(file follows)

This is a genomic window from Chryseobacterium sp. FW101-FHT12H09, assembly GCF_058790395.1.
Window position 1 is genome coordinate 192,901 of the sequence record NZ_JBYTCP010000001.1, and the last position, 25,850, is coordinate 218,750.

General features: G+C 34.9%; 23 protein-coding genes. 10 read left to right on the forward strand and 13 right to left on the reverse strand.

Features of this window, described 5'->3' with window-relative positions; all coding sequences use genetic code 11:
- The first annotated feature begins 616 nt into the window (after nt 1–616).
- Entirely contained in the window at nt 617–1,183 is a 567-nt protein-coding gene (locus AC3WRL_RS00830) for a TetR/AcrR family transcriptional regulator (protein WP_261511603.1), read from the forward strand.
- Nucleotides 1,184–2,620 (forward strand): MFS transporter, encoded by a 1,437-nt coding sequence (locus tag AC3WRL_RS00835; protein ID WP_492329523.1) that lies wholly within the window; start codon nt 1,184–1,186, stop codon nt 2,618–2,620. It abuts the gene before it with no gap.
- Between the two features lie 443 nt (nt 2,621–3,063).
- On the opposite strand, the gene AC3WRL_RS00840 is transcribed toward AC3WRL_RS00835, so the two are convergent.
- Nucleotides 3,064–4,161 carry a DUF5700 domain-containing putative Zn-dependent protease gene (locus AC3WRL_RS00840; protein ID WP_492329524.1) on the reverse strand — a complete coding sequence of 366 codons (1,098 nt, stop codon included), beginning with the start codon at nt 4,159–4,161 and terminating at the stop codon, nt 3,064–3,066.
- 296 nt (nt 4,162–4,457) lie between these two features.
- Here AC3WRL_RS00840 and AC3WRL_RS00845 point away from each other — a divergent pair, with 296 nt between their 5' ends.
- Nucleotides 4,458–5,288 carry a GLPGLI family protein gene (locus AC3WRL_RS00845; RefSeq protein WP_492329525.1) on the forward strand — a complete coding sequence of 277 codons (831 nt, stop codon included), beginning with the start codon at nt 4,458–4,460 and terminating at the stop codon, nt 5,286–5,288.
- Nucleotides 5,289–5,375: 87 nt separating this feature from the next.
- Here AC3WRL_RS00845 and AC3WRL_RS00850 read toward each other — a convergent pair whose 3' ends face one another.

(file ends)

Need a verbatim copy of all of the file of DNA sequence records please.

This is a genomic window from Chryseobacterium sp. FW101-FHT12H09, assembly GCF_058790395.1.
Window position 1 is genome coordinate 192,901 of the sequence record NZ_JBYTCP010000001.1, and the last position, 25,850, is coordinate 218,750.

General features: G+C 34.9%; 23 protein-coding genes. 10 read left to right on the forward strand and 13 right to left on the reverse strand.

Features of this window, described 5'->3' with window-relative positions; all coding sequences use genetic code 11:
- The first annotated feature begins 616 nt into the window (after nt 1–616).
- Entirely contained in the window at nt 617–1,183 is a 567-nt protein-coding gene (locus AC3WRL_RS00830) for a TetR/AcrR family transcriptional regulator (protein WP_261511603.1), read from the forward strand.
- Nucleotides 1,184–2,620 (forward strand): MFS transporter, encoded by a 1,437-nt coding sequence (locus tag AC3WRL_RS00835; protein ID WP_492329523.1) that lies wholly within the window; start codon nt 1,184–1,186, stop codon nt 2,618–2,620. It abuts the gene before it with no gap.
- Between the two features lie 443 nt (nt 2,621–3,063).
- On the opposite strand, the gene AC3WRL_RS00840 is transcribed toward AC3WRL_RS00835, so the two are convergent.
- Nucleotides 3,064–4,161 carry a DUF5700 domain-containing putative Zn-dependent protease gene (locus AC3WRL_RS00840; protein ID WP_492329524.1) on the reverse strand — a complete coding sequence of 366 codons (1,098 nt, stop codon included), beginning with the start codon at nt 4,159–4,161 and terminating at the stop codon, nt 3,064–3,066.
- 296 nt (nt 4,162–4,457) lie between these two features.
- Here AC3WRL_RS00840 and AC3WRL_RS00845 point away from each other — a divergent pair, with 296 nt between their 5' ends.
- Nucleotides 4,458–5,288 carry a GLPGLI family protein gene (locus AC3WRL_RS00845; RefSeq protein WP_492329525.1) on the forward strand — a complete coding sequence of 277 codons (831 nt, stop codon included), beginning with the start codon at nt 4,458–4,460 and terminating at the stop codon, nt 5,286–5,288.
- Nucleotides 5,289–5,375: 87 nt separating this feature from the next.
- Here AC3WRL_RS00845 and AC3WRL_RS00850 read toward each other — a convergent pair whose 3' ends face one another.